UB student David Harary creates student-run think tank Center for Development and Strategy
Harary aims to further student research, uplift peers
David Harary is tired of seeing students’ research papers – his own included – “go to waste.”
Undergrads spend hours toiling over computer keyboards, compiling data and color coding graphs to create massive pieces of academic writing – but many of those papers don’t see much life once they’ve passed through a professor’s red pen.
So Harary has founded what he sees as a way to create a community of students focused on research and development. It’s an international student-run think tank, anchored at the University at Buffalo with partnering branches at other universities. He calls it the Center for Development and Strategy.
“All of this stuff that these kids created went absolutely nowhere,” he said. “And I think the reason why is because they don’t know about the research process. They don’t know how to submit a research paper to a journal and they’re not given these tools and resources.”
He said his group is the second student-run think tank in the country, and the second student-run international think tank in the world – as far as he could tell after an extensive Google search yielded few things similar to what Harary has founded. He wants students to not only have a place to publish their works, but also network and connect with other student researchers.
He founded it in May, and in addition to UB, it already has chapters at the University at Albany, University of Toronto, University of Oxford and University College London.
The senior economics, geography and international trade major said he didn’t know what he was doing when he first started getting involved in research – he doesn’t want other students to have the same problem.
He didn’t know what a literature review was or how to conduct data analysis and he said there was no one from the university guiding him through the process.
Harary was completely “independent” and had to learn everything on his own, he said.
The first student-run think tank was the Roosevelt Institute Campus Network, which was started by students of Stanford University and Yale University.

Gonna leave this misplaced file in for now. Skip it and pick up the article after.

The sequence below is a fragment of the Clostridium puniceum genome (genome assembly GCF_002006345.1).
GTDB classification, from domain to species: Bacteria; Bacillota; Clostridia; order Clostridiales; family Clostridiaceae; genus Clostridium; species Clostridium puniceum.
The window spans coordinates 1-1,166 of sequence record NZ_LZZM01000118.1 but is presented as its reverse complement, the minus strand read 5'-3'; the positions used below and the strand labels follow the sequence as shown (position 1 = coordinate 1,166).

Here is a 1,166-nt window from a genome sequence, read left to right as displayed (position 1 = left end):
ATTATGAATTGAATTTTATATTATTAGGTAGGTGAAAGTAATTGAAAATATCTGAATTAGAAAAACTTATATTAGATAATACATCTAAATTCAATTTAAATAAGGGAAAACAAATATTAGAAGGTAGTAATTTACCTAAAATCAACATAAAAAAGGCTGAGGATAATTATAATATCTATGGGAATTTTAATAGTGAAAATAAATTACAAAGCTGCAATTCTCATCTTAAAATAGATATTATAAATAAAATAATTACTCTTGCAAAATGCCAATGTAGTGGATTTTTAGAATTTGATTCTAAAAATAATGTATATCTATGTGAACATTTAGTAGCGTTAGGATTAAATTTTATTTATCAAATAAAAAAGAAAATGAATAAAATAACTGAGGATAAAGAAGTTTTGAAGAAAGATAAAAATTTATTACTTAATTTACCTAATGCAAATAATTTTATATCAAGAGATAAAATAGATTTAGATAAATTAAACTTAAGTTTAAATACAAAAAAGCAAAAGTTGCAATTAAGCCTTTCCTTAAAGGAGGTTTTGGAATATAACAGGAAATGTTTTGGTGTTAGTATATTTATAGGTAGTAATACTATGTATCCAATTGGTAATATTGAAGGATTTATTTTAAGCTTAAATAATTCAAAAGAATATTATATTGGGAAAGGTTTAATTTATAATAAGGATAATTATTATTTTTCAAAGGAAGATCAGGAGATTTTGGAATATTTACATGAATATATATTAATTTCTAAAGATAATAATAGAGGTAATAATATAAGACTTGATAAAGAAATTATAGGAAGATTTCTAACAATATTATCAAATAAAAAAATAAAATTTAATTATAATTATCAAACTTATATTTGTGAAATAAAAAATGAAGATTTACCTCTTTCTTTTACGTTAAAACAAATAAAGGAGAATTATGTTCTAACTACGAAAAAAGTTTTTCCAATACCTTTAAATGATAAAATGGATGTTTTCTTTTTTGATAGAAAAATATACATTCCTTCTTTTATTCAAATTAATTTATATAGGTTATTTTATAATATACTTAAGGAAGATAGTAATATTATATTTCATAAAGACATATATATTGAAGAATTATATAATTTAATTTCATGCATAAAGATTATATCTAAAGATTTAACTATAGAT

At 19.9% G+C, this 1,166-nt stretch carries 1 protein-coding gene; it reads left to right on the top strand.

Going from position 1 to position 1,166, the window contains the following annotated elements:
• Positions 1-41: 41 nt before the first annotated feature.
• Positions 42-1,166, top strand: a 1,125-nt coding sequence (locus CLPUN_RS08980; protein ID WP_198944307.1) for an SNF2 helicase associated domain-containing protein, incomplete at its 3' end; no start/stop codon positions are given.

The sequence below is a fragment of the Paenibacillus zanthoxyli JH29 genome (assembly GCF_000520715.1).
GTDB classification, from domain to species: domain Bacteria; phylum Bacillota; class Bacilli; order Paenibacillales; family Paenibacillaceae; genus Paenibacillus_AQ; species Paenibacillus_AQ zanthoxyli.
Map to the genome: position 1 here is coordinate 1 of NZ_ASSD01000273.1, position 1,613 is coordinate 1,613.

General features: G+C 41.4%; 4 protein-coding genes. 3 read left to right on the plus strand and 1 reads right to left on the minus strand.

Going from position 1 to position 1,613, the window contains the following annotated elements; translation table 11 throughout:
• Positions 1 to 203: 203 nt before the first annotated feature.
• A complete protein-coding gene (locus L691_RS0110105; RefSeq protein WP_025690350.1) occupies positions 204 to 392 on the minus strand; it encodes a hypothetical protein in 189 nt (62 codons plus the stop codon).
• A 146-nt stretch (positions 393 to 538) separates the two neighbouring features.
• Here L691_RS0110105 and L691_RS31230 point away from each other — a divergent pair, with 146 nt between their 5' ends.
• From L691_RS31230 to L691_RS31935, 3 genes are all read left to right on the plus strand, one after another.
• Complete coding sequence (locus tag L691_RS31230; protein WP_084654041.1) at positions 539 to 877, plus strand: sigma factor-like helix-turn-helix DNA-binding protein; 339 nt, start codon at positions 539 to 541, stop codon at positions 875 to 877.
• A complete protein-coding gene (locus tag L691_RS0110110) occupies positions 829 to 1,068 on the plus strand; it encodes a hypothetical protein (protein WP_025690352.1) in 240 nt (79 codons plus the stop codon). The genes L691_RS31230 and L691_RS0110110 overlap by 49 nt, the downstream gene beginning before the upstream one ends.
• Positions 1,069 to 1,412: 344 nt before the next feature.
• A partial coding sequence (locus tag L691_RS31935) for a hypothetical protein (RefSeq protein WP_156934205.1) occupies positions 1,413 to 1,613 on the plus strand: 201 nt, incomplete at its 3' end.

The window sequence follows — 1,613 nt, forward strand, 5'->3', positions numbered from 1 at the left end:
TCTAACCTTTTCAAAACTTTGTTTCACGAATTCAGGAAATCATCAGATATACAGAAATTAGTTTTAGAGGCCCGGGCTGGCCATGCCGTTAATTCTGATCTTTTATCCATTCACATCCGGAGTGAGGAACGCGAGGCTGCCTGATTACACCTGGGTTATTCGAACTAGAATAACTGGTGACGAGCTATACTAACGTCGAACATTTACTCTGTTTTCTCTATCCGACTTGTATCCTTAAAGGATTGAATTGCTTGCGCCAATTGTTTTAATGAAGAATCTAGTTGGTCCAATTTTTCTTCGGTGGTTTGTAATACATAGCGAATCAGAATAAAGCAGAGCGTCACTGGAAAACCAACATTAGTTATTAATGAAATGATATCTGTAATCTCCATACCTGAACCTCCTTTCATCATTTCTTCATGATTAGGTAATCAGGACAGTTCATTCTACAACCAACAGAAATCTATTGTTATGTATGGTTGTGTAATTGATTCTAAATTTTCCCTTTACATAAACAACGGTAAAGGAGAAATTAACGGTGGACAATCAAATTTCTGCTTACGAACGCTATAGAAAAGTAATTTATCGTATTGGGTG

“And now we’re being founded in UB and that’s something I think the campus can really be proud of,” Harary said.
Harary’s organization will teach students about the research process, give them the opportunity to get involved in research and allow students to publish their research.
A think tank is an organization that sponsors research on specific problems, encourages the discovery of solutions to those problems and facilitates interaction among scientists and intellectuals in pursuit of these goals, according to the National Center for Policy Analysis.
It officially started with a Facebook group over the summer – after the idea percolated in Harary’s head over two to three years as he worked as an undergraduate researcher. He used Facebook get members together – there are now 13 staff members and a number of researchers – and collect $10 from each to start up their webpage, which has a few postings live now.
The think tank’s online presence includes a blog, which only members can submit to and pieces that will go into the group’s first journal of student research, which it will publish in December.
UB offers research opportunities like the Center for Undergraduate Research and Creative Activities, or CURCA. The organization provides students with possible research opportunities through the university. Harary said resources at CURCA – like providing grants for students to do their own research are helpful.
The student think tank also offers a place for students to share their interests in development issues in third world countries, as well as U.S. cities – even Buffalo.
“I think our generation really cares about these sort of issues,” Harary said. “And really cares about thinking about development, but there’s no outlet.”
Harary said the group’s focus is largely in the concept of “empowered development.” The group believes it’s important to teach third world countries skills – like how to use new technologies or how to start a business – rather than “pouring money” into them.
“It’s not charity at that point,” he said. “It’s empowering others to get behind what they want to see in their society.”
Harary, who worked as a research assistant in the Food Systems Planning and Healthy Communities Lab at UB, is passionate about food and water security not only in developing countries, but also in the United States.
The postings on the website now target food and hunger issues.
“It’s so important that we get our ideas out into the world,” said Cassandra Yochum, the editor in chief Center for Development and Strategy, or CDS.
Wyatt Shorter, who is part of the group’s University of Toronto’s branch, first met Harary at a Model United Nations conference in February. It was held at Shorter’s university, where he studies political science and peace, conflict and justice as a sophomore.
“The Canada/United States connection makes CDS a truly international organization at its foundation,” said Shorter, who is the group’s director of external relations. “And the collaboration among students is something we need to see more of these days.”
Shorter said the think tank publishes articles on varying global issues, from non-government movements to domestic infrastructure innovation.
His personal focus is infrastructural and equality development in the Middle East, which includes how to find an understanding between Islamic States and women’s rights in terms of voting and control of reproduction.
Harary is on a mission to grow the think tank and get more students involved and he said his ties to the organization will follow him into graduate school after graduation in May.